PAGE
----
I think the worst thing you could accuse Disney of doing is portraying a very over-simplified view of gender to children who are impressionable.

    Something that always struck me was how almost every Disney princess movie ends in their wedding. It's like the goal of the movie was to get these two kids together, and once their married, the story ends. Like life ENDS after marriage, or at least isn't interesting enough to be included in the movie.

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    Quote Originally Posted by Naomi Ningishzidda View Post
    I posted a link to a letter I found interesting and hadn't seen before. I wanted to hear what other people thought of it. If I wanted to fight I'd just go to a bar and hit someone over the head with a bottle. If I wanted to argue I would write an essay. There is no "argument" and the letter speaks for itself, it doesn't need more "examples".

    I do have a few thoughts I'd like to share about it.

    The underlying battle is the game of empire, that many countries in the world have played, and continue to play. America itself is deeply involved in playing this game at the moment.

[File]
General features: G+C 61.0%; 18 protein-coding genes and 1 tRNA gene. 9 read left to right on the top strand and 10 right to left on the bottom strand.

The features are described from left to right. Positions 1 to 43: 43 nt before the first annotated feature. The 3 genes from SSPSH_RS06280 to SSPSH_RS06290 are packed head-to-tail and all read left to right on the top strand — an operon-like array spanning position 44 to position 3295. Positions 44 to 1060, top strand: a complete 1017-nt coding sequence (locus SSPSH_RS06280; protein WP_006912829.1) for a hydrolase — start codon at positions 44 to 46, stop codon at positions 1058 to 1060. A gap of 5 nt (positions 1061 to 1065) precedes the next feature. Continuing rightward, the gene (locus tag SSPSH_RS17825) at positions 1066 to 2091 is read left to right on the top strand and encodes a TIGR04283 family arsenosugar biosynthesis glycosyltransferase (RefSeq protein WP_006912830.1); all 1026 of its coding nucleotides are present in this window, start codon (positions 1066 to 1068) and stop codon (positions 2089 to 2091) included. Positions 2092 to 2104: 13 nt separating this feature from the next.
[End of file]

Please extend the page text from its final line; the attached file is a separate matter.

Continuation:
Part of the Empire game is producing lots of children. To do this you must convince women they need to get married, stay at home and have lots of children. You do this through systematic programming.

    Every single woman in Disney ends up as a love interest. Children except Lilo are nonexistant. I believe Lilo and Stitch was designed to be something to point to when Disney is rightfully accused of merely "writing copy" and being sexist. The girl child viewing the animation is forced to consider that they must eventually resemble one of these characters who is at puberty in almost all examples. And no matter the role they choose - smart - the reasonably bright Belle (who reads, but they're almost exclusively romance novels) or dumb - Ariel (look pretty but don't talk) it all ends with a male love interest.